|On Viable Paradise
||[Oct. 22nd, 2009|08:09 pm]
years and never had the guts to apply before this year, and it turned out to be one of the best experiences of my life, let alone one of the best things I've done as a writer.First of all, if you've ever even thought of applying (and maybe if you haven't): apply apply apply. I've been wanting to go to VP for |
I could go on about what VP is like, or what I did while I was there, or how great everyone was, but there are plenty of other rundowns that will tell you that. Instead, I want to talk about the biggest single change in myself that has come out of it so far, because I only just realized it tonight:
I am not embarrassed to write anymore.
I don't mean that I used to be embarrassed that I wrote, although I didn't tell people about it often; I found it almost physically difficult to write because I was embarrassed to be putting words on the page. Even if no one was going to read them, but especially if they were. It made me the world's worst fest participant, because it was always very hard for me to write the stories I'd signed up for; I felt ashamed the minute I sat down at the computer.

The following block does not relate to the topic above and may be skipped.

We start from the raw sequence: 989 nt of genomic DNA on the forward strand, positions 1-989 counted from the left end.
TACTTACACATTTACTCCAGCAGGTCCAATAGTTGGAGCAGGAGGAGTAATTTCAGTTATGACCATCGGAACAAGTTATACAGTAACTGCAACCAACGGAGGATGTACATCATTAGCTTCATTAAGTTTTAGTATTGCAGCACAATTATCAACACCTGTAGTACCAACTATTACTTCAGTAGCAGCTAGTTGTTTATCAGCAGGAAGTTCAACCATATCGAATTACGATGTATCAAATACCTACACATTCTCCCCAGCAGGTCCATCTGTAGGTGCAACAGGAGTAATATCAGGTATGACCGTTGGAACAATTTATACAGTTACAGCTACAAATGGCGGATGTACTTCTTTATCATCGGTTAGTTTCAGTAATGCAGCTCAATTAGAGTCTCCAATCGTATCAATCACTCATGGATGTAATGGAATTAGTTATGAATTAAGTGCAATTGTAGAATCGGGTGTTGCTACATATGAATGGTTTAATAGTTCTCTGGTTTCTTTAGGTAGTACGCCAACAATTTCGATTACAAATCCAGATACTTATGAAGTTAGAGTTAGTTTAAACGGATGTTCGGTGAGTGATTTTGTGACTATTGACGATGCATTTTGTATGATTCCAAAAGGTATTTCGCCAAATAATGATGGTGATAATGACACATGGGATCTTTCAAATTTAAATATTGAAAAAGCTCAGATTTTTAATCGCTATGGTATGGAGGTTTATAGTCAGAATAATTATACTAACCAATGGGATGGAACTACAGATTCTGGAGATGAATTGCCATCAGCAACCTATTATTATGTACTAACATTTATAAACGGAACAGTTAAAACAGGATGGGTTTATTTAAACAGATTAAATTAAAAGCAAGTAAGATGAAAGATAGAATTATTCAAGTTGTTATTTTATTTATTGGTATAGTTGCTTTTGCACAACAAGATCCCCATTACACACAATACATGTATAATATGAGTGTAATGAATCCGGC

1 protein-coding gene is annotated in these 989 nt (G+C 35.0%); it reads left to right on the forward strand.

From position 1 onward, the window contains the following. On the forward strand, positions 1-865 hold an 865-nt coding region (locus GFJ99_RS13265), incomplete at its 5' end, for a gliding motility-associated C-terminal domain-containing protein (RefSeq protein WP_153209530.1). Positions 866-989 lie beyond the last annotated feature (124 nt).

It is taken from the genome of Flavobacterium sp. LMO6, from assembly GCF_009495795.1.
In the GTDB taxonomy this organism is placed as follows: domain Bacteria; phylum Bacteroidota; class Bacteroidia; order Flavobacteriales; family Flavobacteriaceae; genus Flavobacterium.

That seems to be gone now. One of the things that attracted me most to VP was something I saw about it online (unfortunately I've forgotten where): VP is a space where you can take yourself seriously as a writer. It was absolutely true, from the very first day ("We are all writers") to the conversation I had while hanging out at the airport with one of my fellow students at the end of the whole thing. A space to take myself seriously. And suddenly I don't feel so embarrassed anymore.
It's still hard to submit stories, but that's gotten easier, too; taking myself seriously means that I don't just write when I feel like it and then let it sit on my harddrive forever.
I don't know if any of this means that I'll ever be published, or anything like that. But I'm absolutely sure it has made me a better writer, and at least as long as this lack of embarrassment lasts, a little more comfortable in my own skin. And those two things alone are totally worth the price of admission.